I do think that people should be able to live where they want to, and generally I have a similar reaction to the concept of they can go back to where they came from that I do to Build That Wall — I consider it my civic duty to try to help people in need. There’s room in my tent, so to speak. Making folks’ lives tougher so that they’ll want to pack up and leave is just a hard pill for me to swallow.

cc_rider
cc_rider
5 months ago
Reply to  bbcc

and frankly I’m surprised how many people’s homelessness predates their moving here

Really? Have you ever talked to literally any of the homeless community? They are frequently more than willing to share their story with you. I suggest you actually spend some time with them.

All those who answered that they were from here originally fell into housing status unknown, so that question was likely nested in a way that makes excluding unknown values problematic.

My statement explicitly stated what I was speaking about. You asked about people coming here to be homeless. I’m talking about the population that moved here who is homeless. Over half the people who moved to Multnomah County who are homeless were homeless before they moved here. As a statisitican you should be very familiar with focusing on what the actual question is.

Further, 35% of the total sample having been homeless when they arrived in Multnomah County is, in itself, problematic.

It’s also interesting what the authors chose to preface that table with:

Not really, Multnomah County is heavily invested in spreading the lie that our homelessness crisis is driven by housing affordability rather than drug addiction and and untreated SPMI. People aren’t coming here for services, they are coming here because they can do literally whatever they want, wherever they want, and the population will fund that lifestyle for them.

There’s room in my tent, so to speak. Making folks’ lives tougher so that they’ll want to pack up and leave is just a hard pill for me to swallow.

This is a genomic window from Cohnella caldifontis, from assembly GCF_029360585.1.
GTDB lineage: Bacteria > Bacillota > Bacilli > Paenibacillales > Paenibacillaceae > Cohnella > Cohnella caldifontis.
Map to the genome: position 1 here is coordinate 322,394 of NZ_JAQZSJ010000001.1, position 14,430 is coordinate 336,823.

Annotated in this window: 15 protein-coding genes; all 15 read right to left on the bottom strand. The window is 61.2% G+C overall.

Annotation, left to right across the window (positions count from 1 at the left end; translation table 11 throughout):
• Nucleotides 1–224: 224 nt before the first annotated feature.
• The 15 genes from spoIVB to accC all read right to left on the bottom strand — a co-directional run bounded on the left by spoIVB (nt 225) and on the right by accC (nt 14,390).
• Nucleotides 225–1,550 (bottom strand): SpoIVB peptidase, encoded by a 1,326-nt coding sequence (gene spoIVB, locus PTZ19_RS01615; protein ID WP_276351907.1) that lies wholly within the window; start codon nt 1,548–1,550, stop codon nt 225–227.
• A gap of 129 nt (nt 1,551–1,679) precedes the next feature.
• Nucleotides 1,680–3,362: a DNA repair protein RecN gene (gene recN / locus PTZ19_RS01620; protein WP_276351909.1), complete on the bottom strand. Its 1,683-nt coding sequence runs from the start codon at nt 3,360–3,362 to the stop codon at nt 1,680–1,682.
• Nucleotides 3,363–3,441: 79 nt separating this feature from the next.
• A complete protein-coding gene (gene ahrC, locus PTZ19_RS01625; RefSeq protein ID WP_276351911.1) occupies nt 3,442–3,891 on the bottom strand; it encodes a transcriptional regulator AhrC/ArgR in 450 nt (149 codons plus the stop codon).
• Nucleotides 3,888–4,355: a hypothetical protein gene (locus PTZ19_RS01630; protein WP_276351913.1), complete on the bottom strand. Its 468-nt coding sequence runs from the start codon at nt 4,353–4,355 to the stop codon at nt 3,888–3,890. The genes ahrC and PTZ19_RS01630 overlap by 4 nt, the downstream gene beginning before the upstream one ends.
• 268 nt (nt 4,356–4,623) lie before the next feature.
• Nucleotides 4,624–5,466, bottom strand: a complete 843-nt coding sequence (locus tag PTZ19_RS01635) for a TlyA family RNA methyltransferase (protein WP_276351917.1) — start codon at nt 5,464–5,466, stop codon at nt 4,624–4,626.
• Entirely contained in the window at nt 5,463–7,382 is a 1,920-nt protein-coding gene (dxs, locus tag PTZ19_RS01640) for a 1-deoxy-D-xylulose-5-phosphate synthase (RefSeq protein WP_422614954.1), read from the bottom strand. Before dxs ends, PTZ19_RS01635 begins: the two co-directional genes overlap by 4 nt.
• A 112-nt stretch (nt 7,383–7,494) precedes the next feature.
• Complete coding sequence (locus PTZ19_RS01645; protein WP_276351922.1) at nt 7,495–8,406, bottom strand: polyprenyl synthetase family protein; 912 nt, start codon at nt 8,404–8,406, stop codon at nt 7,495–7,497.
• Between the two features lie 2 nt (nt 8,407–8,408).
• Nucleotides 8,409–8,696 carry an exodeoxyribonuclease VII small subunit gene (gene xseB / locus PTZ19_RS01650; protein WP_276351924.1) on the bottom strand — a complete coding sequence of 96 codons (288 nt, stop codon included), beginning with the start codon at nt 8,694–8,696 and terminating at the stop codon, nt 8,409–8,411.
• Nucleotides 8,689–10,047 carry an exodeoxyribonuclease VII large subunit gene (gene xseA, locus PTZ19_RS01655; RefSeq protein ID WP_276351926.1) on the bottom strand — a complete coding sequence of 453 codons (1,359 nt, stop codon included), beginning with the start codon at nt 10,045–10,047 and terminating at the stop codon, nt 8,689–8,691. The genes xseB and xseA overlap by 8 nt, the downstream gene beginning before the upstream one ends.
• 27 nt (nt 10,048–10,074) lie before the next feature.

That’s great for you to say! Do you deal with living next to one of these shanty towns by chance? Go take a stroll through The Cut at night and visit these poor ‘down-on-their-luck’ folks. I doubt you’d even go in. Recognize that people live every day next to that.

I’m fine with helping residents of our community, but I’m not going to pretend that the people in The Cut just got priced out of the city. I’m not going to look the other way about the trash, the gunshots, the uncapped needles, and stolen property.

Working class Portlanders are bearing the brunt of our tolerance of crime and its unfair. My car isn’t going to get stolen. Its working class folks driving 20 year old vehicles, or working class folks that can’t be choosey about where they lock their bike up that get their stuff stolen. I’m going to prioritize the health and safety the thousands of people being negatively impacted by the actions of a very small but dangerous minority of people.

I’m glad that you get to pat yourself on the back for being pious, but you don’t care about all the victims of crime that is associated with these camps, so maybe expand the scope of who you care about.

bbcc
bbcc
5 months ago
Reply to  cc_rider

Nice. More name calling. Pious? really? I’m from here, I live and work in the central eastside, I’ve been assaulted, this is not theoretical for me.

I’ll leave you with this:

https://www.sightline.org/2022/03/16/homelessness-is-a-housing-problem/

Median contract rent alone explains 55% of the variance in homelessness rates between cities. SPMI rates explain less than 5%.

bbcc
bbcc
5 months ago

Good point, you really can’t establish causality without a robust body of RCT-based research, which is impossible here. But I think studying correlations can still be very useful!

I agree that homelessness is high in attractive cities because that’s where people want to move. It seems to me that we’ve underbuilt housing in those cities, so as demand continues to rise, the distribution of housing prices shifts to the right, and the cheapest available apartment becomes a little more expensive. Whomever was strained to afford that cheapest place can no longer afford it, so they become homeless. That’s the causal model that I believe underlies the .55 R squared value in the sightline piece. Like you said, that bar chart correlates well with where I think that influx in demand would be strongest.

I really hadn’t considered that people feel homeless people moving here is a primary driver of our crisis. It definitely seems like that’s a part of what’s going on! But it doesn’t seem true that it’s the main cause from the PIT numbers (the majority of homeless people were born here or housed prior to moving), and I also honestly don’t like where that line of thinking puts me: I think it “others” people and identifies those who are now my neighbors as a foreign element, which just isn’t a feeling I like or find useful/constructive.

Supplying more housing seems like a good policy response if I believe a housing shortage to be the main problem. If I believe homeless people moving here to be the problem, what’s a good policy solution? To restrict migration to Portland? To require proof of housing? I wonder if you have any ideas?

ellizabeth
ellizabeth
5 months ago
Reply to  bbcc

They are unpredictable and often lash out. Many in tents are armed as well.

ellizabeth